A great showcase of fifty-two wacky stories by seven incredibly talented authors.
New York, New York (PRWEB) December 27, 2012
The digital-first publisher Le French Book is starting off 2013 with something “completely new” and giving readers a full year of stories—52 of them to be exact—from seven of France’s top writers. All free. These "truly fun" "surprising, seductive stories" showcase writing talent and are an innovative exercise in literary collaboration.
Seven of France's best writers—Tatiana de Rosnay, Didier Van Cauwelaert, Yann Queffélec, Daniel Picouly, Christine Orban, Irène Frain, Harold Cobert—got together to play a collaborative writing game resulting in fifty-two wacky stories that were published in France in the form of a calendar. Le French Book will be giving the stories away for a full year of good reads: readers can choose to receive a daily shot (one story episode a day) or a weekly story.
The stories were written in the form of a writing game—one author began the story, another continued it, and so on—that was first developed by French Surrealists in the 1920s. The resulting seven-author stories are sometimes strange, always very clever, and a real study in writing skill, mixing the styles, feelings and predilections of each author.
The French weekly magazine Paris Match described them as, "Fifty-two sharp-toothed stories, with carnivorous intentions and limitless inspiration. You dive into them without ever losing the thread (of the suture). A delicious meal with the literary lions."
"When I heard about this collection of stories, I was enchanted," said company founder Anne Trager, "I love the idea of writers getting together and playing with story creation. Here you have seven authors, all very established French writers, who contribute to each story. I thought it was a fun way to showcase the creativity of contemporary French writers and that it fit right in with what Le French Book is doing. Our goal is to bring France’s best novels and short stories to new readers across the English-speaking world."
One five-star Amazon.fr review described the collection as: "...crazy, surprising, funny, and intellectually stimulating. The writers clearly had fun writing it. It's completely new and very different from any classic novel."
The writers are an unlikely combination of seven French literary giants, including two Goncourt prize winners and one of France's most-read authors, who have written among them upwards of 175 acclaimed works of literature. Longtime translator and founder of Le French Book, Anne Trager, translated the stories herself. "It's been fun, and quite a challenge," she says.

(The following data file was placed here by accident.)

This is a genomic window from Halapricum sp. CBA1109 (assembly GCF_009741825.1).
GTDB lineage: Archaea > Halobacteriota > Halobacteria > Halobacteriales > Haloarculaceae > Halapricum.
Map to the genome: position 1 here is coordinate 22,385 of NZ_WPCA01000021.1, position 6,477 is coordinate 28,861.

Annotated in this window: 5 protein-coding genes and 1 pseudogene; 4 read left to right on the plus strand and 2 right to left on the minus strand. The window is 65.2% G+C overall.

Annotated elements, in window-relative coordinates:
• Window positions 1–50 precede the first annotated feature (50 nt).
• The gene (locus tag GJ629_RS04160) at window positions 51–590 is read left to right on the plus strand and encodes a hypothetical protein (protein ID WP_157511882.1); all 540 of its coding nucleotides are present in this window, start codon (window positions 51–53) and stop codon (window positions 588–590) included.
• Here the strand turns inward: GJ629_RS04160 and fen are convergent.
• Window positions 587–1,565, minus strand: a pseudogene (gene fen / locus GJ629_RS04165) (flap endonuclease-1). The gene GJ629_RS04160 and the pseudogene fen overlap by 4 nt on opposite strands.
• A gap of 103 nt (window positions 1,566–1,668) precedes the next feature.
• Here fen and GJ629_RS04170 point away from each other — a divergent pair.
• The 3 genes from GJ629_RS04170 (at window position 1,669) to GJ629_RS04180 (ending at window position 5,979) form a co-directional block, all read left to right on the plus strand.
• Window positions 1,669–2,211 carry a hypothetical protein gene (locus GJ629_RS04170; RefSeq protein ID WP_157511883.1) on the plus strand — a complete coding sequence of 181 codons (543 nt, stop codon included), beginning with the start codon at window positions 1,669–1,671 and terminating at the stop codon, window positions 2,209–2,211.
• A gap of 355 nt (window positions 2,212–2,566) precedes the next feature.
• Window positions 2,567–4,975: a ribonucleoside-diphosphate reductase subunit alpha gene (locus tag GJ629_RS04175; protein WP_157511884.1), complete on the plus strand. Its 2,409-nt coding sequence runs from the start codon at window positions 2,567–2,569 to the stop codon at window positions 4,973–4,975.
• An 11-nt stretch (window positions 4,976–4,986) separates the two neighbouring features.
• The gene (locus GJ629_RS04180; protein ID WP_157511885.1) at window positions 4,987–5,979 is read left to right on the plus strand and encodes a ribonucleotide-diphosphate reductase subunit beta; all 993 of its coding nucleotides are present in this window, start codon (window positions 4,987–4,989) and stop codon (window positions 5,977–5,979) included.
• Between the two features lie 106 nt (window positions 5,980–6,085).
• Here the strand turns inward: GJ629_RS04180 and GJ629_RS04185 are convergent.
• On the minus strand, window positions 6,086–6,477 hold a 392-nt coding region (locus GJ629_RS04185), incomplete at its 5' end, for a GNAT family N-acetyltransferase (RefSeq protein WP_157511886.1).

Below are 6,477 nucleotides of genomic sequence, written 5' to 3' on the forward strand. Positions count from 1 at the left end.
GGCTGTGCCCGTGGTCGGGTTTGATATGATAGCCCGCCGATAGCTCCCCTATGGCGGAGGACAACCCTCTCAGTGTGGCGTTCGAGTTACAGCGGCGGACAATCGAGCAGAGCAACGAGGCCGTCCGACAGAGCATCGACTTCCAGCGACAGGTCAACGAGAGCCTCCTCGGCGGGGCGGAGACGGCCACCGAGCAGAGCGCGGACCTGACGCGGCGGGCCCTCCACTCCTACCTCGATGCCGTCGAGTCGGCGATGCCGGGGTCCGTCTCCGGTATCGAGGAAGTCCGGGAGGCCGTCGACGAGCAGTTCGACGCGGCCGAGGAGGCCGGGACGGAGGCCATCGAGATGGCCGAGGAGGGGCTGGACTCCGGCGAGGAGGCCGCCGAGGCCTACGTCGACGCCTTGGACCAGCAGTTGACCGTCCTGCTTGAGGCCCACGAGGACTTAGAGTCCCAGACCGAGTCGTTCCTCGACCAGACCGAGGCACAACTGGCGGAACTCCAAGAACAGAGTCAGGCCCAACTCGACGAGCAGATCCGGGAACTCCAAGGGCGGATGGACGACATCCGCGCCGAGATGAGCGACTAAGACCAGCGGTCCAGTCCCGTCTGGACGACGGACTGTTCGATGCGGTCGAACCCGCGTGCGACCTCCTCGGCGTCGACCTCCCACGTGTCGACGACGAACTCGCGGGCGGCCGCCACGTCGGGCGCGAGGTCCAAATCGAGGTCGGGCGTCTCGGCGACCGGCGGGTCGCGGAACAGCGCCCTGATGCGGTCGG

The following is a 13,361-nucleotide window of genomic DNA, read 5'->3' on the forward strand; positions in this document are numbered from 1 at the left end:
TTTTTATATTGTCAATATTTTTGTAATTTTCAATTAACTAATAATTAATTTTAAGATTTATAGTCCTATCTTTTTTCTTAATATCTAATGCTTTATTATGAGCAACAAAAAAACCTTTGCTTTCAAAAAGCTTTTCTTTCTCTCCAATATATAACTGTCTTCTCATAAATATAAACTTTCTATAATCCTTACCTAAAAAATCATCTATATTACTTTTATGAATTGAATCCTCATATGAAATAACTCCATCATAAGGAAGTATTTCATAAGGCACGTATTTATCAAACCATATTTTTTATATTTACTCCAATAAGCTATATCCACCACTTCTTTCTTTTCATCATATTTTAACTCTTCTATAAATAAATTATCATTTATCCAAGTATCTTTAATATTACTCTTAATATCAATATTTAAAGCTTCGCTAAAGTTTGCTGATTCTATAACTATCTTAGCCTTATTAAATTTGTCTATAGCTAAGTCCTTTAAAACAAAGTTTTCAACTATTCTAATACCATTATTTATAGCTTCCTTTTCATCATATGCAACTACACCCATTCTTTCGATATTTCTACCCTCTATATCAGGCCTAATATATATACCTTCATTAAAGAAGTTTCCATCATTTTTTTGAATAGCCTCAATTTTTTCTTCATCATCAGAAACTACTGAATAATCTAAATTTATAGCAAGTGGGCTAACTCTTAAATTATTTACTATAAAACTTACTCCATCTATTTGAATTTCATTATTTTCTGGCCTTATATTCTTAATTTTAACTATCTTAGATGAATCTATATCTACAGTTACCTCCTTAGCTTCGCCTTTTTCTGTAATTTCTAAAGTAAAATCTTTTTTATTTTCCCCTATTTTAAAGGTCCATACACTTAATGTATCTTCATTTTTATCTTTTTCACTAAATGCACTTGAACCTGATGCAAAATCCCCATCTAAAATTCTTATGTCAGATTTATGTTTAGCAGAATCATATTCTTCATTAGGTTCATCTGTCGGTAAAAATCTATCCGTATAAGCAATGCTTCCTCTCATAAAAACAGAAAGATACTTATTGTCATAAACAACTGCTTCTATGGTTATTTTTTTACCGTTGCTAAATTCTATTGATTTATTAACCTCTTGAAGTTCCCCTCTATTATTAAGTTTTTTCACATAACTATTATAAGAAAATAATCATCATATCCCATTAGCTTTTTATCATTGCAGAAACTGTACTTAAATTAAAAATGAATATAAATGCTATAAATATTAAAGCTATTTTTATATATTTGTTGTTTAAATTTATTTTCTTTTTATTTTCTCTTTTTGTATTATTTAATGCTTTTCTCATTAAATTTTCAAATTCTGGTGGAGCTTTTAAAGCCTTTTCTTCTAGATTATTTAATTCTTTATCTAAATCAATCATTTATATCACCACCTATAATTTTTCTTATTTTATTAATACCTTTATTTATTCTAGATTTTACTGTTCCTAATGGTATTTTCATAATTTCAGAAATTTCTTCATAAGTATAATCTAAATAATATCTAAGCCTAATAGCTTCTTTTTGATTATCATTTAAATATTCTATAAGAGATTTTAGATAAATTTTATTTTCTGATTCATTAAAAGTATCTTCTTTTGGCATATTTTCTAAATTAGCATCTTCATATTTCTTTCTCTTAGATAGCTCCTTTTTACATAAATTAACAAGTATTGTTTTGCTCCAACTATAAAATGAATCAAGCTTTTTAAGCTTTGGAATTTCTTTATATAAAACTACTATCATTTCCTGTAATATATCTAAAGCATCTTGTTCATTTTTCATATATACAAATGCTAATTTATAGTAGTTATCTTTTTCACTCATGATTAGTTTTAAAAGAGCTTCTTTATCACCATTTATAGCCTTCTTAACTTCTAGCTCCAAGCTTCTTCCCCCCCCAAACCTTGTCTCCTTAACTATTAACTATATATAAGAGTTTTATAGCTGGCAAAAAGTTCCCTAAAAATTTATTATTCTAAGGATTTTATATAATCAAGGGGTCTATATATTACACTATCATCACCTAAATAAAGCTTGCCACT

- Tatiana de Rosnay is a household word in both France and the United States, who ranks as one of France’s top ten novelists and one of the most-read French authors. Her Sarah's Key sold two million copies in English and three million in French.
- Didier Van Cauwelaert is a French author of Belgian descent, who won the Prix Goncourt in 1994 for One Way. His books are translated into over twenty languages.
- Yann Queffélec also won the Prix Goncourt, in 1985 for The Wedding, which is one of thirty-two novels and essays he has written.
- Daniel Picouly, writer and television personality, wrote his first novel with the help of Daniel Pennac, and now has fourteen novels and nearly forty other works to his name, including children's books and comics.
- Christine Orban is a bestselling French novelist best known for her explorations of love, desire and female psychology, with over twenty years of writing behind her.
- Irène Frain, novelist, historian and journalist, is a major figure in French literary circles who began her career as a professor at the Sorbonne. She has over thirty books to her name.
- Harold Cobert is the youngest of the crowd. He has written six major tomes about the French revolutionary Mirabeau, and three novels, one of which one the Prix du Style, for literary style.
About Le French Book
Le French Book (http://www.lefrenchbook.com) is a New York-based digital-first publisher specialized in great reads from France. Founder Anne Trager says, “There is a very vibrant, creative culture in France, and the recent explosion in e-reader ownership provides a perfect medium to introduce readers to some of these fantastic French authors.” Anne has lived in France more than half of her life, has 26 years of experience in the translation business and 16 in publishing. Co-founder Fabrice Neuman is French and the company’s tech consultant. He is one of France’s foremost proponents of e-books and one of the first French journalists to write about them in the mid-1990s. The core team also includes the American translation editor Amy Richards, who is based in Ohio and has a long, award-winning career in writing and editing. The company’s motto is, “If we love it, we translate it.”
©2012 Le French Book, Inc. All rights reserved. Information is subject to change without notice.